Conservation projects are selected for grants using science-based criteria and a committee of RMEF volunteers and staff along with representatives from partnering agencies and universities.

Partners for the Utah projects include the Ashley, Dixie, Fishlake, Manti and Unita-Wasatch-Cache National Forests, Bureau of Land Management, Utah Division of Wildlife Resources, Utah Department of Natural Resources, Utah School and Institutional Trust Lands Administration, local businesses, universities, private landowners, and various sportsmen, wildlife, civic and government organizations.

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RMEF Grants Benefit 14 States in ‘Eastern’ Elk Ranges

Press Release from the Rocky Mountain Elk Foundation:

MISSOULA, Mont.—The Rocky Mountain Elk Foundation awarded almost half a million dollars in grants to 14 states in the East and Midwest that fund nearly three dozen habitat enhancement projects that will benefit not only elk, but numerous other species native to these states.

The grants, awarded in 2014, total $467,756 and directly affect about 31,000 combined acres in Arkansas, Kansas, Kentucky, Michigan, Minnesota, Missouri, Nebraska, North Carolina, Oklahoma, Pennsylvania, Tennessee, Virginia, West Virginia and Wisconsin.

“Thanks to this latest batch of grants, RMEF has now awarded 2014 grants to all 28 states with wild, free-ranging elk populations,” said David Allen, RMEF president and CEO. “Funding from the Torstenson Family Endowment helped pay for 17 these projects. We are also grateful to our hard-working RMEF volunteers who helped raise additional funds through membership drives, banquet activities and other events.”

Allen also thanked RMEF volunteers and members from around their country for their support of conservation.

RMEF grants fund the following 2014 projects, some of which carry over into 2015, listed by state and county:

Arkansas

Newton County—Maintain early successional vegetation on 376 acres with brush hog/fertilizer treatments to restore mixed open and woodland habitat on the Ozark National Forest.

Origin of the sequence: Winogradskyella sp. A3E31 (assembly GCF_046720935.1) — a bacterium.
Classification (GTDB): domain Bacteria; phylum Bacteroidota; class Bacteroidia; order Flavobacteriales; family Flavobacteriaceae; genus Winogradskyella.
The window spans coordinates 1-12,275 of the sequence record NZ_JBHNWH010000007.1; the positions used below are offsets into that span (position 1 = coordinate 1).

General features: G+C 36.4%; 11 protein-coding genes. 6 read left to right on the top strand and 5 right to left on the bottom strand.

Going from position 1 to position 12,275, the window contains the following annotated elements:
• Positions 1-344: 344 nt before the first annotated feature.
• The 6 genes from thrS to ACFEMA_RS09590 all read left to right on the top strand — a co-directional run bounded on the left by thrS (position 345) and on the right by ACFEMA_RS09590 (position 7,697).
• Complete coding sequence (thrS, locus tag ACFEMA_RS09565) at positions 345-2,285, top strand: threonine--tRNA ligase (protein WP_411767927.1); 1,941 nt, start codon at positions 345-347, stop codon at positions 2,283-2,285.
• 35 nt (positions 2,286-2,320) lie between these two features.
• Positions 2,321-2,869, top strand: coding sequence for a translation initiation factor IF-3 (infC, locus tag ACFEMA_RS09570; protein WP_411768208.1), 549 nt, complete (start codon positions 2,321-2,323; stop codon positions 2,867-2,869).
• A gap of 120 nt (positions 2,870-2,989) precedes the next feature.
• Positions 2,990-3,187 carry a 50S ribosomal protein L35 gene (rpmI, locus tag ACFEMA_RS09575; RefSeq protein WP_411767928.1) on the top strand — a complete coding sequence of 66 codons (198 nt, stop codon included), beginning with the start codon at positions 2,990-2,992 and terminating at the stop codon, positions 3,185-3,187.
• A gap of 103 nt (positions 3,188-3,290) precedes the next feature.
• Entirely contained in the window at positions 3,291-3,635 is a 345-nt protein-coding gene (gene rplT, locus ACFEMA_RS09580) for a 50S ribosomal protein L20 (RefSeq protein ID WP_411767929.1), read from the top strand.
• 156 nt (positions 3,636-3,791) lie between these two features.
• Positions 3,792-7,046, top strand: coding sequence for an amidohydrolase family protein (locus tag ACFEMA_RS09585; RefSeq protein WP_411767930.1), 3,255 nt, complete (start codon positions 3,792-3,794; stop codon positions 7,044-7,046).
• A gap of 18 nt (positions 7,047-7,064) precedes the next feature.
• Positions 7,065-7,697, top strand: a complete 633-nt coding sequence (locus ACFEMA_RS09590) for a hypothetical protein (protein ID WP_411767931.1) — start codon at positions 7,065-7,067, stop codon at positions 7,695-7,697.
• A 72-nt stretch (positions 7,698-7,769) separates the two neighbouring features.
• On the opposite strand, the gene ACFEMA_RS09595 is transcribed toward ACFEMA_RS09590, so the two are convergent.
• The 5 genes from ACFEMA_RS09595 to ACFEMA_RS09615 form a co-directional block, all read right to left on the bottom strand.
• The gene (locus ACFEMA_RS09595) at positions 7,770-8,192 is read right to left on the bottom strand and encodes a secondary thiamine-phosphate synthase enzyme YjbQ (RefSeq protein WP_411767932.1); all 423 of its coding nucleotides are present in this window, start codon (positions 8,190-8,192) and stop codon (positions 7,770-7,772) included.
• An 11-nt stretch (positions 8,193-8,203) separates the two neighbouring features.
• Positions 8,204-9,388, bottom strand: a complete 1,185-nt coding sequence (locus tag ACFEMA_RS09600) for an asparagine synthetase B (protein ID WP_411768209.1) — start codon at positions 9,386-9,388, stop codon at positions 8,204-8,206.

Searcy County—Provide Torstenson Family Endowment (TFE) funding to continue work on the Buffalo National River and surrounding Wildlife Management Areas (WMA) to develop new and improve existing elk habitat with field improvements, forage plantings, noxious weed treatment and prescribed burning positively affecting 5,440 acres (also affects Newton County).

Kansas

Riley County—Seed 300 acres of wheat, 110 acres of corn and 59 acres of sunflower followed by fertilizer and herbicide treatments on existing elk forage plots on the Fort Riley Military Reservation to also benefit turkey, bobwhite quail, ring necked pheasant, whitetail deer and many non-game species (also affects Geary and Clay Counties); and use TFE funds to convert cool season grasses to more beneficial early successional plant species and aid in the control of noxious weeds with aerial herbicide application in order to benefit about 2,500 acres of grassland on Fort Riley (also affects Geary and Clay Counties).

Kentucky

Breathitt County—Improve 40 acres on the Paul van Booven WMA through invasive species control of autumn olive, establishment of mixed hard and soft wood stands, forage seeding and thinning white pine.

Michigan

Cheboygan County—Provide TFE funding to plant buckwheat and clover on 63 acres that have been cleared of brush, and hydro-ax another 62 acres to facilitate future prescribed burning on the Pigeon River State Forest to improve elk habitat.

Minnesota

Beltrami County—Brush sheer 250 acres where prescribed burning cannot be effectively used to regenerate new growth within the Grygla, Moose River and Wapiti WMAs (also affects Marshall County).